In message <[EMAIL PROTECTED]>, Zefram writes: >Clive D.W. Feather wrote: >>Firstly, I agree with Steve when he asks "why bother?". You're solving the >>wrong problem. > >Conciseness is useful for network protocols.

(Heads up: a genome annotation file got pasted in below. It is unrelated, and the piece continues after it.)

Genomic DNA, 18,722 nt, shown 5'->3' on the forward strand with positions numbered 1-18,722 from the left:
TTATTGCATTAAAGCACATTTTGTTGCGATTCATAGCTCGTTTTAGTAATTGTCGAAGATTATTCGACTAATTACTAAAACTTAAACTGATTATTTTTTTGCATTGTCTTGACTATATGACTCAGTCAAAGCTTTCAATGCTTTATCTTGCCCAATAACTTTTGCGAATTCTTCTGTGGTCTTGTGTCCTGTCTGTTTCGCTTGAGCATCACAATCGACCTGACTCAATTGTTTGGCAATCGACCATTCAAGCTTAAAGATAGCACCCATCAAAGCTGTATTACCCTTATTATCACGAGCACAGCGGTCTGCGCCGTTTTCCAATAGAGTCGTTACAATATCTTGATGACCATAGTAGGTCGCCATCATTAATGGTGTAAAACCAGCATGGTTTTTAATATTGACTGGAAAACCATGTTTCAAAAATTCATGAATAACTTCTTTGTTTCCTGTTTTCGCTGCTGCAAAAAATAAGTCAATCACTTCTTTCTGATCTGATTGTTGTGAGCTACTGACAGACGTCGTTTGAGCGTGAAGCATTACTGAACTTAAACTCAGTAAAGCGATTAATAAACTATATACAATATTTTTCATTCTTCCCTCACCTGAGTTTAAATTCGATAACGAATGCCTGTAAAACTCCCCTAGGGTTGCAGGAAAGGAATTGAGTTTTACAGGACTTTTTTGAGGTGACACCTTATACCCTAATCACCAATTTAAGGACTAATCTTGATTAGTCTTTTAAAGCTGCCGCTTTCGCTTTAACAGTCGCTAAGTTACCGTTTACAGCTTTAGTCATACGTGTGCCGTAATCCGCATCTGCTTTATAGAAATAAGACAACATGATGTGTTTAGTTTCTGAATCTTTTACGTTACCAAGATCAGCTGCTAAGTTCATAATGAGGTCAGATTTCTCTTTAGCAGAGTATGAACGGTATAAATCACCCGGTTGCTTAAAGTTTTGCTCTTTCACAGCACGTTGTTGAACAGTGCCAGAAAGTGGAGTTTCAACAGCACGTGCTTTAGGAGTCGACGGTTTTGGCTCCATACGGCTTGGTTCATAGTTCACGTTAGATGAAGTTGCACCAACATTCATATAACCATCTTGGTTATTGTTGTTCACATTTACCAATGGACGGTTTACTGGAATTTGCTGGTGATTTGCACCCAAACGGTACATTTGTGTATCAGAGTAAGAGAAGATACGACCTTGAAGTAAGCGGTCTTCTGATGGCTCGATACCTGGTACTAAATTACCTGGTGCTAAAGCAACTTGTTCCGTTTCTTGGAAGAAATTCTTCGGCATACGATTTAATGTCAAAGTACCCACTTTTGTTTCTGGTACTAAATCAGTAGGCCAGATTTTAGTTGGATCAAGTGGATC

On the other hand, one should not forget that the OSI protocols was killed by conciseness to the point of obscurity. And next thing, somebody is going to argue for GZIP encoding of the list, and next thing you know, all programs need to drag libz in to uncompress their leap-second table. The major part of the InterNets success was that you could telnet to pratically all servers, FTP, SMTP, NNTP etc, and you could see what went on without a protocol analyzer with a price-tag of $CALL >the limiting factor: CPU speed and bulk storage sizes have been >increasing faster. An NTPv3 packet is only 48 octets of UDP payload; >if a leap second table is to be disseminated in the same packets then >we really do want to think about the format nybble by nybble. No we don't. We certainly don't want to transmit the leap-second table with every single NTP packet, because, as a result, we would need to examine it every time to see if something changed. Furthermore, you will not getaround a strong signature on the leap-second table, because if anyone can inject a leap-second table on the internet, there is no end to how much fun they could have. -- Poul-Henning Kamp | UNIX since Zilog Zeus 3.20 [EMAIL PROTECTED] | TCP/IP since RFC 956 FreeBSD committer | BSD since 4.3-tahoe Never attribute to malice what can adequately be explained by incompetence.